• 38 Brittany // May 11, 2008 at 2:53 pm

    Wow- I had no idea that you could buy produce on ebay. That kind blew my mind. But last I checked, ramps were 30 bucks a pound from Charlie’s and I’m afraid if ticks.
    Ebay is probably the smartest way to go.

  • 39 joycooks // May 11, 2008 at 6:35 pm

    Hey Claudia,

    I have never had ramps, but I had a tick on me recently. Yuk. But I came home with fresh lettuces and watercress from the country. It’s worth the lyme disease to eat just-picked stuff growing in the woods. Now if only I knew how to hunt for mushrooms. Love your photos, as usual.

  • 40 Stephanie // May 11, 2008 at 7:39 pm

    I am the master of the cooking universe! All others must bow to my risotto making skills! I just made this (I added oyster mushrooms and used red onions instead of shallots) and it came out soooo good! And yes, I did make my own stock!

  • 41 merle // May 11, 2008 at 8:03 pm


    Love the blog—I’m thinking cookbook of some kind—like maybe how to buy interesting things like ramps etc. send me your email…great seeing you,


  • 42 democommie // May 11, 2008 at 9:24 pm


    I don’t think, based on the comments in this thread that ramps are the “new black”; I think they’re the “new FM pumps”! I’ve never had them or fiddleheads, mainly because they’re not easy to find and I go for easy to find most days.

    One of my buddies came to visit ( he brought his daughter out to attend a girlfriend’s wedding) and he got the “guest suite” (an air mattress on the kitchen floor). He’s done a fair amount of renovation in his time and about all he could say was, “holy shit, if you finish this, it will be nice!” But he loved the neighborhood and the area.

  • 43 Becky And The Beanstock // May 12, 2008 at 1:57 pm

    Embarrassing but true: I had ramps for the first time ever about a month ago. It was sitting pretty with a dab of goat cheese and a candied pecan held out in its delicate palm. The flavor took me totally by surprise, and it’s rare when food can do that.

    My paltry excuse for having never tasted one before is that I’m not an onion fan. I know, calling it an onion is like calling a plantain a banana. Clearly I didn’t know. Now I do, and now I’m becoming obsessed. Ebay, you say?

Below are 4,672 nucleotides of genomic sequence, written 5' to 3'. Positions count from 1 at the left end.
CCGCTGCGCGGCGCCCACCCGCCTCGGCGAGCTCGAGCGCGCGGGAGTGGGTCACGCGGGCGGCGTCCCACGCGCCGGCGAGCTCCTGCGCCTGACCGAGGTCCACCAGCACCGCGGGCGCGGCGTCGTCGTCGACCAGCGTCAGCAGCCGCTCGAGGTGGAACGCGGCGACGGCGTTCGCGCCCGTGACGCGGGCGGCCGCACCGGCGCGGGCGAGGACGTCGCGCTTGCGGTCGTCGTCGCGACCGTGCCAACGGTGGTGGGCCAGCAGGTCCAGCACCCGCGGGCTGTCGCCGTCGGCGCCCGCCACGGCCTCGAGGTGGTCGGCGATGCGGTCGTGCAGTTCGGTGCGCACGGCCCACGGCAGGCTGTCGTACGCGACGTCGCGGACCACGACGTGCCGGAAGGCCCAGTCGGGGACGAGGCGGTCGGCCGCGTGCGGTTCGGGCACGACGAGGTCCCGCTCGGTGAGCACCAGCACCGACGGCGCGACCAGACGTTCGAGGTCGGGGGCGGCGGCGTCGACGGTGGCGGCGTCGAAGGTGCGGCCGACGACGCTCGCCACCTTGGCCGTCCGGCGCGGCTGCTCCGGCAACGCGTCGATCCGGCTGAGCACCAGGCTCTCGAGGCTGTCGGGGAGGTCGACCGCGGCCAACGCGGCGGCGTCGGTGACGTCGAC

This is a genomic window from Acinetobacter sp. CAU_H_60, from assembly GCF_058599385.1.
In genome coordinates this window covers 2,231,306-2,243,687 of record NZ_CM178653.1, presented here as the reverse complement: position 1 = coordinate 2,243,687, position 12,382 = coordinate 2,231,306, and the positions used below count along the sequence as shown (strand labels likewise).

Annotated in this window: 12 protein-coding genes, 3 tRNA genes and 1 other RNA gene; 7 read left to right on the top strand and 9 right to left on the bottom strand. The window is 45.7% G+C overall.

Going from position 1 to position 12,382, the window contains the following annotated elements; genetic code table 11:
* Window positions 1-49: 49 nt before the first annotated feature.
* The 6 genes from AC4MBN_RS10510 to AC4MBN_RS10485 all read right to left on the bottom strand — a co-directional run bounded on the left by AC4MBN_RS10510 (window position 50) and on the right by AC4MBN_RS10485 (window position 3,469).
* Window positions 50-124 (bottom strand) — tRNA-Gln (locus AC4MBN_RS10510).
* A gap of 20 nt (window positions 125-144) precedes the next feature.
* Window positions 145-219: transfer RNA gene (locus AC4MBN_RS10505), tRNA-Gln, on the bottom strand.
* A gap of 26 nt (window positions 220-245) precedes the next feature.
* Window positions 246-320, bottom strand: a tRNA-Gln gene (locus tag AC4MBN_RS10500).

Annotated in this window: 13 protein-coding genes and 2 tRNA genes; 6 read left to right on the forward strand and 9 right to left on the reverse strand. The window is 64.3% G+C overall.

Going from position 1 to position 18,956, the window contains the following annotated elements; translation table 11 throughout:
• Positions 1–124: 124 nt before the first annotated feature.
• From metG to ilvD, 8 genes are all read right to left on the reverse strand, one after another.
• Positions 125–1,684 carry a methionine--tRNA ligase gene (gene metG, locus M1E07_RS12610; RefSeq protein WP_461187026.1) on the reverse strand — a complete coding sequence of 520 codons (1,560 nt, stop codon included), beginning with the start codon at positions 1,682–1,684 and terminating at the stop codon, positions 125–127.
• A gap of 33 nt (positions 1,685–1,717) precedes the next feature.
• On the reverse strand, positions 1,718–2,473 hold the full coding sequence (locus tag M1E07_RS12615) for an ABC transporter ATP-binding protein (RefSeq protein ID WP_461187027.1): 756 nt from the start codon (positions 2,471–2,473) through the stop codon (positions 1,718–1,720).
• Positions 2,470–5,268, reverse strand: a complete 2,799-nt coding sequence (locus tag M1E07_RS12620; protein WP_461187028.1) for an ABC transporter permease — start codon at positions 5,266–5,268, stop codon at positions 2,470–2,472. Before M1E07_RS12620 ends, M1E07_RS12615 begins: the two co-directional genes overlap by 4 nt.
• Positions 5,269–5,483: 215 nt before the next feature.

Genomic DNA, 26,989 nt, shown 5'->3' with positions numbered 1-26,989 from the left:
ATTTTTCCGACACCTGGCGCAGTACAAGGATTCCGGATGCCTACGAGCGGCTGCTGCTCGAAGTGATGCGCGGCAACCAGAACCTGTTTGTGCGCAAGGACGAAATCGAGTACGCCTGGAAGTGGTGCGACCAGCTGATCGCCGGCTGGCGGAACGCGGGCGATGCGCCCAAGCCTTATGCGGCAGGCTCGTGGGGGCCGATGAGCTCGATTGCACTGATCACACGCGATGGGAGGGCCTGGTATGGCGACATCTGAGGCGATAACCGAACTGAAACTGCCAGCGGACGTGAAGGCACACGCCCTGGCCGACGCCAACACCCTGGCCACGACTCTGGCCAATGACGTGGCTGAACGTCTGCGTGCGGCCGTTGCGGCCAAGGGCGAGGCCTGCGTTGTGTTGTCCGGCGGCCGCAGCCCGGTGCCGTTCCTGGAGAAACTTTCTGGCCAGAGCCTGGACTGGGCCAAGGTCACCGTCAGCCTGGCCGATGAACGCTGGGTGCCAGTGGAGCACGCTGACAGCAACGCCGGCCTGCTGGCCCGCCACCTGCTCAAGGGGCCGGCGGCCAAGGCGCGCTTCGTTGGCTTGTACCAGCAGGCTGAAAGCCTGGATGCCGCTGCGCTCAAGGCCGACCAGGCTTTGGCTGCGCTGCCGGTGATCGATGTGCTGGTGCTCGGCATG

Thanks for the lovely risotto, too. Can’t wait to try this.

  • 44 J for Kitchen Confit // May 12, 2008 at 8:16 pm

    Claudia – This sounds wonderful. I spotted some ramps this weekend at Whole Foods, and have been trying to decide what to make with them. I think this recipe might be exactly what I am looking for. Thanks!!

  • 45 maybelles mom // May 13, 2008 at 6:38 am

    We are making the most of ramps at our house with kimchi, pickles (great on hot dogs), vodka, oil, etc, etc. But, we haven’t done risotto–yum.

  • 46 PeterMarcus // May 13, 2008 at 7:21 pm

    Hah, my chickens are never trussed the same way twice. But, as long as everything is compact and I use somewhat less than 8 feet of twine, I’m happy.

    I’m going ramp crazy over here. No local store sells it (mid-Florida beach-side) because there’s no demand. I’m going to hit Whole Foods in Orlando this weekend, and I’m making all sorts of excuses that, no, I’m not really going to drive an hour each way and burn a million dollars in gas just to buy weeds I used to mow over when I was younger.

  • 47 Ethel // May 14, 2008 at 8:10 pm

    Although not a fancy cook I appreciate good food . I so enjoy your honesty in writing and sense of humor, Plus I thought the photo of the ramp was divine. I will now never buy a big chicken again, and believe it or not will buy some ramps in honor of cook eat fret.

  • 48 BK // May 18, 2008 at 2:48 pm

    This looks like it tastes great. Yum

  • 49 mari // May 20, 2008 at 7:00 am

    Those ramps are just beautiful (as is the bowl), thanks for sharing because I’d never seen any before!

  • 50 yveala // May 20, 2008 at 1:04 pm

    never heard of or tasted these, but they look great. i’ll look for them next year.
    and, you’re photos look terrific